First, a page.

'.htaccess' is basically special, if chown'ing, chgrp'ing and chmod'ing it as openly as possible doesn't work, as it shouldn't, then you might find that you need to change it's name to 'htaccess.txt' and write the explanation in it, ie;
# the proper name of this file in a Linux (Google: LAMP) setup is .htaccess # but Apache won't show it to you with it's right name, not even in a subdirectory.
I'm pretty sure Apache won't display the contents of any file named '.htaccess' no matter who owns it or how 777 it's MOD is but if anyone knows better I'd appreciate them trumping me just to be corrected alone.
If I wanted to show everybody the contents of my 'special' files, I would be inclined to mark them up into suitable HTML to provide navigation surrounding the <code></code> sections and not actually try to expose files of those extensions 'using their own extensions' so to speak.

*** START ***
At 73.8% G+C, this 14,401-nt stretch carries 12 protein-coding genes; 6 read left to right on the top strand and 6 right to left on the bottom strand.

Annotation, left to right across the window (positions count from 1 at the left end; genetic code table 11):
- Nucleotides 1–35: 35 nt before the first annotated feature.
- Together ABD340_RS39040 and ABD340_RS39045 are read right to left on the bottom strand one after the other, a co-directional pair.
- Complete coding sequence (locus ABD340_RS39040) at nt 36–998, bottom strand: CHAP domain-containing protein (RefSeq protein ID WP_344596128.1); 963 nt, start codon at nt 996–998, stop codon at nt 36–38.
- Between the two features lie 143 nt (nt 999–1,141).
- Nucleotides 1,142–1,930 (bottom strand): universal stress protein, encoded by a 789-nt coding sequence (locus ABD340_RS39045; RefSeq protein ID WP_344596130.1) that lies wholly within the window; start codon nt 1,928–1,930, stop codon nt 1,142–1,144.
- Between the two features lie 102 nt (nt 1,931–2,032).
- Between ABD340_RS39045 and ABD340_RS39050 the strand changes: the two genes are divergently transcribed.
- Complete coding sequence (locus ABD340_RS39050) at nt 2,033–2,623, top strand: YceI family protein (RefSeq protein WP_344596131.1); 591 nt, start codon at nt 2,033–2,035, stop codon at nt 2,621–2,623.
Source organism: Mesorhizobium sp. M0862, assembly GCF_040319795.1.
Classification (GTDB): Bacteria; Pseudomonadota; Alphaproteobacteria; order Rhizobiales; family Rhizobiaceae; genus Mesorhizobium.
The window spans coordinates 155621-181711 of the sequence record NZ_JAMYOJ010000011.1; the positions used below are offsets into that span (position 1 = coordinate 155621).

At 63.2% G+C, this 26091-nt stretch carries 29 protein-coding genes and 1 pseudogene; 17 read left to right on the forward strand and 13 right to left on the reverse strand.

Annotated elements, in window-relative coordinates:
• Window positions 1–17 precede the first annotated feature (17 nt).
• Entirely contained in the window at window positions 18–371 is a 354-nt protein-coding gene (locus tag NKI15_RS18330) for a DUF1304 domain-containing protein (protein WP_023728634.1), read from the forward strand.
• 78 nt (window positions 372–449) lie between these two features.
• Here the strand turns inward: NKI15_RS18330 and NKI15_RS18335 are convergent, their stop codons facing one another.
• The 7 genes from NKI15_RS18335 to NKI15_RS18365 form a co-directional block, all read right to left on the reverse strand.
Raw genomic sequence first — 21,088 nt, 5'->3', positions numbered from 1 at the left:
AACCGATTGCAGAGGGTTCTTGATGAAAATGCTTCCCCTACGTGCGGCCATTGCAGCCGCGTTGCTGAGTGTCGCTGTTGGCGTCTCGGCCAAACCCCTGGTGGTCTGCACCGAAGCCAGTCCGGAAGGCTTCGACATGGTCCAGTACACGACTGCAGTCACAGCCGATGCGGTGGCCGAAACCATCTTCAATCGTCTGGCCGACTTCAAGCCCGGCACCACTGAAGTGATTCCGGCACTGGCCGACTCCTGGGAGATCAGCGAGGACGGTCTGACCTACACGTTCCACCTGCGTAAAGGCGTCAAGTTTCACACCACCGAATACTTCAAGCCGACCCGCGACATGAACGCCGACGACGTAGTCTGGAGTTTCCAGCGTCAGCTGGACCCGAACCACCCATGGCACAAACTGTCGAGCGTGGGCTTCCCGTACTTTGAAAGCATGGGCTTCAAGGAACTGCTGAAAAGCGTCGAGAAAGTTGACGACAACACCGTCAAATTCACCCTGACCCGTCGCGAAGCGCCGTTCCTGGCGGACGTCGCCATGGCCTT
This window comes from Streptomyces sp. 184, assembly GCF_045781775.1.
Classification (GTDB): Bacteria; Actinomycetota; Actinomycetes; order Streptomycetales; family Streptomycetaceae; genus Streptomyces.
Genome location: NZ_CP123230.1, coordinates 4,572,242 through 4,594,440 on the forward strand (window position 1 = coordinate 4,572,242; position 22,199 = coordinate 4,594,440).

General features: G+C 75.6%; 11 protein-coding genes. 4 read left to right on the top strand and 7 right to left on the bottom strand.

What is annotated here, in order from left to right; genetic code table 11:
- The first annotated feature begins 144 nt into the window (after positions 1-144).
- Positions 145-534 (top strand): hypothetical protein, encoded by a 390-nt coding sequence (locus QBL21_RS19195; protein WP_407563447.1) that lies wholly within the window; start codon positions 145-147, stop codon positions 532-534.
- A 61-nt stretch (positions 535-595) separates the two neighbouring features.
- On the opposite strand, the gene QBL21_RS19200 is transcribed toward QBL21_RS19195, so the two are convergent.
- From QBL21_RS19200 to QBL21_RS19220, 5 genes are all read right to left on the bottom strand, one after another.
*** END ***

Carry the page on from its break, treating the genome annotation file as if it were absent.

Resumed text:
What kind of files are these extension-less files? If they are text/plain, then give the *files* a .txt extension, and use an internal rewrite so that the extensionless URL maps to the file with an appropriate extension.
file foo --> renamed to --> foo.txt
RewriteRule ^foo$ /foo.txt [L]
The URL is still example.com/foo, but the filename is now foo.txt. Since MIME-types are set according to the filetype and not the URL, a request for example.com/foo will now return a proper Content-Type: text/plain response header.
By the way, .htaccess is its own extension; It doesn't have a filename. :)